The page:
Editor's Note: While this columnist is no longer writing for dLife.com and we have ceased to update the information contained herein, there is much to be read here that is still applicable to the lives of people with diabetes. If you wish to act on anything you learn here, be sure to consult your doctor first. Please enjoy the column!
February 2008 — About a year after Greg and I started dating, Marcy Playground released "Sex and Candy", a song which would become a one-hit wonder for the band. I remember chuckling to myself the first few times I heard the song. Not because the subject matter made me giggle, but because it made me reflect on the first year of our relationship.
Ours was a long distance relationship with 250 miles between us the first year and 1000 miles between us the second. When we were together, we found each other insatiable. Sometimes, in the heat of the moment, the reality of Greg's diabetes would rear its ugly head in the form of hypoglycemia. Often, we were able to pick up where we left off after he treated a low with some juice or a handful of candy (his treatment of choice when traveling the 250 miles back and forth to my small college dorm room). Other times, the moment passed and could not be retrieved. As someone in her first intimate relationship, I thought it was my fault – I wasn't doing enough to resurrect the moment. Greg tried to assure me that this had always been a hurdle in his previous relationships. It would take awhile for me to accept that the aftermath of hypoglycemia could produce fatigue as well as disinterest in sex.
Sex and candy would still be part of our intimate moments once we started living together, but the urgency of those moments was greatly reduced with us being in the same time zone, same state, and same dwelling. Before long, the effect of type 2 diabetes on my body would create new challenges in the bedroom.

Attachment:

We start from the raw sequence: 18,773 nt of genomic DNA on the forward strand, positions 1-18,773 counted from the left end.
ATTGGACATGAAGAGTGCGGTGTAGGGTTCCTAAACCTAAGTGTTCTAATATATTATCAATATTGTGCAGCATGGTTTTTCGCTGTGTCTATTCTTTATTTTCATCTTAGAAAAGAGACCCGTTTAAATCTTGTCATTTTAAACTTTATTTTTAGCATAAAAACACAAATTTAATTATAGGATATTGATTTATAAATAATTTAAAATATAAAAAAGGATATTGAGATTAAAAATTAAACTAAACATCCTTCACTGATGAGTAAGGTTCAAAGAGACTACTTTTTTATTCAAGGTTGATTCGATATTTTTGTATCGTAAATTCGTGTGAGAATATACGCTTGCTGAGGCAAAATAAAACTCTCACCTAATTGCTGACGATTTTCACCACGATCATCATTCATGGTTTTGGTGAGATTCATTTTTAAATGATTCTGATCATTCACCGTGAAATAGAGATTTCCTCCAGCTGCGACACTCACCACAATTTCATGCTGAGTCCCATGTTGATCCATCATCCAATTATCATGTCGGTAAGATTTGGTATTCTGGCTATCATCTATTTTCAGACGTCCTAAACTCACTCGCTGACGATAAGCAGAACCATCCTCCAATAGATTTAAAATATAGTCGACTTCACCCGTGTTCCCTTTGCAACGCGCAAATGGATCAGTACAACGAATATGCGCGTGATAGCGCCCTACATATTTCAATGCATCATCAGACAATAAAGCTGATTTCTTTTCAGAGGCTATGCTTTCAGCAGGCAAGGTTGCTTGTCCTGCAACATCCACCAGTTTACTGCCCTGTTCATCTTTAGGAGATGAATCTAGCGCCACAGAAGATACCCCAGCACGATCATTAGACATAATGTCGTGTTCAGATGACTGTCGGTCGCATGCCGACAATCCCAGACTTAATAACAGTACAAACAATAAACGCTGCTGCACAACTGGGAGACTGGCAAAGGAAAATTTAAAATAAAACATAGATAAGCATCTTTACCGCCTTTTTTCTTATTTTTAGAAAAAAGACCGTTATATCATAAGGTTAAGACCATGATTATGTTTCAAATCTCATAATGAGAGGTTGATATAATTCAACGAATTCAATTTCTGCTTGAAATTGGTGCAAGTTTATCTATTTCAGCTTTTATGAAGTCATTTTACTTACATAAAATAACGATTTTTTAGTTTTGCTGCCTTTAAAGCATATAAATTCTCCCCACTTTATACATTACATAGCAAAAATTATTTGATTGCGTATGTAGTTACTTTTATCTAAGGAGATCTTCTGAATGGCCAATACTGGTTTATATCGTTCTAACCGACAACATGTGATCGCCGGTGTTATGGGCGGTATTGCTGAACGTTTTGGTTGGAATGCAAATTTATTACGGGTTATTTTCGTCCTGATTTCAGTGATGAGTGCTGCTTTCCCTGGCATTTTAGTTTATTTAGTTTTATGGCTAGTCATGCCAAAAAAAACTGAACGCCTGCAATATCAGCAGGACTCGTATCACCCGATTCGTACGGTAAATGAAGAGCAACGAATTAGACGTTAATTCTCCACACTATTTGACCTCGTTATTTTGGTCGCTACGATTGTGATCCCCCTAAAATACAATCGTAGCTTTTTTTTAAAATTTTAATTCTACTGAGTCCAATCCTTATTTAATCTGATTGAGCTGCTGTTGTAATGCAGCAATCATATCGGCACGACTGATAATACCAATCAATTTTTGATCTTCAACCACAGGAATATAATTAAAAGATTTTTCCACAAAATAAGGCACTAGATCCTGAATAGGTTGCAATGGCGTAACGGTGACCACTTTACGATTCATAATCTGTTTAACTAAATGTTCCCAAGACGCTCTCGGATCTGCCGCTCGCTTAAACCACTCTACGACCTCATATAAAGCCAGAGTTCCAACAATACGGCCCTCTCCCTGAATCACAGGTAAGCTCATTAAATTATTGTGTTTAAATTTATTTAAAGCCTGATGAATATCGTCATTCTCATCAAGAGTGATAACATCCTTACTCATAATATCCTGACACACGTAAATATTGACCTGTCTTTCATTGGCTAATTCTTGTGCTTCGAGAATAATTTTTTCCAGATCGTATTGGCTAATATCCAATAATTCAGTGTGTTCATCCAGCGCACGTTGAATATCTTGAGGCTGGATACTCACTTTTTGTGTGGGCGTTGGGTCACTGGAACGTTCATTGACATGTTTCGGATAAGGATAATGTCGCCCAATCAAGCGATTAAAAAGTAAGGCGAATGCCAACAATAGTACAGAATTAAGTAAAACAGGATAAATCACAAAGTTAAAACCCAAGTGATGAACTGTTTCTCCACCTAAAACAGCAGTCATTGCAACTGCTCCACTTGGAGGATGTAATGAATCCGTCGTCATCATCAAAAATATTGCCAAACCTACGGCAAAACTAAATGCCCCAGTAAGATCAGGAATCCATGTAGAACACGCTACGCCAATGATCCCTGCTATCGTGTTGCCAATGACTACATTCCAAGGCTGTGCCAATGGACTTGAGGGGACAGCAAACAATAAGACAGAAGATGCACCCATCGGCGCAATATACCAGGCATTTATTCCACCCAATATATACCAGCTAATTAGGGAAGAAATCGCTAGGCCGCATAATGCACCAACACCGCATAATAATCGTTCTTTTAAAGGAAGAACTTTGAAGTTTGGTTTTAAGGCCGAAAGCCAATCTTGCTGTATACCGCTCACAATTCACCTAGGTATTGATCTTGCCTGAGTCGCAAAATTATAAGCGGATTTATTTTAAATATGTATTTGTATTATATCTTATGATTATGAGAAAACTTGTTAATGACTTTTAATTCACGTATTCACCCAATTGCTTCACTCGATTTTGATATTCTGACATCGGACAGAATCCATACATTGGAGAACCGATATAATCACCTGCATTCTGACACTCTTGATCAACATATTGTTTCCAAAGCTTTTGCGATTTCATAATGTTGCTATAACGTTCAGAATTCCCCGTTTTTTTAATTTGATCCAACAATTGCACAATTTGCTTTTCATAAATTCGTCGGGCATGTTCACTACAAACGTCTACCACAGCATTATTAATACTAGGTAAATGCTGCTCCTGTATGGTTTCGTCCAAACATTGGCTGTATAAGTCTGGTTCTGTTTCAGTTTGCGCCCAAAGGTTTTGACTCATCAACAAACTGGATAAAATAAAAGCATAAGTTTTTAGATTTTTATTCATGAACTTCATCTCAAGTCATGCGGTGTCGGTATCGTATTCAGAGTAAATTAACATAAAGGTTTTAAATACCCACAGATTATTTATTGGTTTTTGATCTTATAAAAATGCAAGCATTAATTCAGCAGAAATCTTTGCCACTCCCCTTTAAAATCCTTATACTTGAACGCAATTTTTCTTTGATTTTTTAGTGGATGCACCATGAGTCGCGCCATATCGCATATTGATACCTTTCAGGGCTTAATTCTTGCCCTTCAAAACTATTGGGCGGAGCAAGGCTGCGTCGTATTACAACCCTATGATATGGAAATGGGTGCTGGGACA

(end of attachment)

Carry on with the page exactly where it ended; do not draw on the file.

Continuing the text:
At the beginning of 2005, I was exhausted all the time, experiencing irregular periods, and was downright depressed about the amount of weight I had gained during the past year. And, well, I had little sex drive. All of my symptoms may have been caused by an anti-depressant and freshly diagnosed hypothyroidism, but my doctor also ordered an oral glucose tolerance test, which determined type 2 was part of the equation, too. It would take a few months of diet and exercise along with going off the anti-depressant before I felt better...and sexy.
No matter how much I have weighed, whether it be the 120 pounds I weighed when we met or the 180 pounds I weighed at the beginning of 2005 or the 140 pounds I weigh today, Greg insists that he has found me attractive, that the person inside matters most. But it took getting my health under control to believe it. I've begun to believe that even if I hadn't lost as much weight as I did, I would feel good about my body as long as blood sugar was under control. When my blood sugars are higher during the week before my period, I feel like the most unattractive woman on the planet. It's the rest of the month when my blood sugar is under control where I feel sexy and desire intimacy.
Diabetes will always impact our sex life, probably more and more as we grow old together. Reminiscing about the old days of "sex and candy" might just inspire us then.
Disclaimer dLife's Viewpoints columnists are not all medical experts, but everyday people living with diabetes and sharing their personal experiences, most often at a set point in time. While their method of diabetes management may work for them, everyone is different. Please consult with your diabetes care team before acting on anything you read here to find out what will work best for you.
Last Modified Date: February 14, 2014
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dLife's Sex & Intimacy Content is contributed & moderated by
Janis Roszler MSFT, RD, CDE, LDN
Janis Roszler, MSFT, RD, CDE, LD/N is the American Association of Diabetes Educators' 2008-2009 Diabetes Educator of the Year. She is a certified diabetes educator, marriage and family therapist, and registered dietitian. Her books include Sex and Diabetes (ADA) Diabetes on your OWN Terms (Marlowe & Co) and The Secrets of Living and Loving with Diabetes (Surrey books).
Donna Rice MSW, BSN, RN, CDE
Donna Rice MBA,RN,CDE,FAADE is the 2007 Past President of the American Association of Diabetes Educators. She is a registered nurse, diabetes educator and has developed numerous educational programs on sexual health and wellness. She is the co-author of Sex and Diabetes (ADA) and Diabetes and Erectile Dysfunction - A Quick ‘n' Easy Handbook For the Diabetes Educator (Bella Vita). Her newest publication is a children's book, The Magic is Me (Searchlight Press).